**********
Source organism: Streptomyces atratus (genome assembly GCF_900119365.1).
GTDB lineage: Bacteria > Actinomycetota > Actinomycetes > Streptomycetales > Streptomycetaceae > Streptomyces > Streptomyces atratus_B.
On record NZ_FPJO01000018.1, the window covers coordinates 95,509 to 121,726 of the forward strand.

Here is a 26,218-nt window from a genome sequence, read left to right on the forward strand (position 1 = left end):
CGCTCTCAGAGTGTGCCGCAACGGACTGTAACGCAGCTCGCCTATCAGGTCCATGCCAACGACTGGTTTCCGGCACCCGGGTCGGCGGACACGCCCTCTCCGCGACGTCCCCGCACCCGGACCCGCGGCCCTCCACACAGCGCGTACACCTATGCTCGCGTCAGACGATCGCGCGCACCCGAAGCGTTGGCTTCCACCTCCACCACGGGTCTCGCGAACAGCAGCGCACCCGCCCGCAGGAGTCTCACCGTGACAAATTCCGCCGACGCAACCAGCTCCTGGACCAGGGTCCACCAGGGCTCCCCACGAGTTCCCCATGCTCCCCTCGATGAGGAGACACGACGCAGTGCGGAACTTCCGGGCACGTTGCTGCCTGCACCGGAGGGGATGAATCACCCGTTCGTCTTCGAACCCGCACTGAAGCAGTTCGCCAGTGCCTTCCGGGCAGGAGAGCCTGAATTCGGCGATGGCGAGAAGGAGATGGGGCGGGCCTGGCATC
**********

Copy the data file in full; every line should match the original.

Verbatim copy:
Source organism: Streptomyces atratus (genome assembly GCF_900119365.1).
GTDB lineage: Bacteria > Actinomycetota > Actinomycetes > Streptomycetales > Streptomycetaceae > Streptomyces > Streptomyces atratus_B.
On record NZ_FPJO01000018.1, the window covers coordinates 95,509 to 121,726 of the forward strand.

Here is a 26,218-nt window from a genome sequence, read left to right on the forward strand (position 1 = left end):
CGCTCTCAGAGTGTGCCGCAACGGACTGTAACGCAGCTCGCCTATCAGGTCCATGCCAACGACTGGTTTCCGGCACCCGGGTCGGCGGACACGCCCTCTCCGCGACGTCCCCGCACCCGGACCCGCGGCCCTCCACACAGCGCGTACACCTATGCTCGCGTCAGACGATCGCGCGCACCCGAAGCGTTGGCTTCCACCTCCACCACGGGTCTCGCGAACAGCAGCGCACCCGCCCGCAGGAGTCTCACCGTGACAAATTCCGCCGACGCAACCAGCTCCTGGACCAGGGTCCACCAGGGCTCCCCACGAGTTCCCCATGCTCCCCTCGATGAGGAGACACGACGCAGTGCGGAACTTCCGGGCACGTTGCTGCCTGCACCGGAGGGGATGAATCACCCGTTCGTCTTCGAACCCGCACTGAAGCAGTTCGCCAGTGCCTTCCGGGCAGGAGAGCCTGAATTCGGCGATGGCGAGAAGGAGATGGGGCGGGCCTGGCATC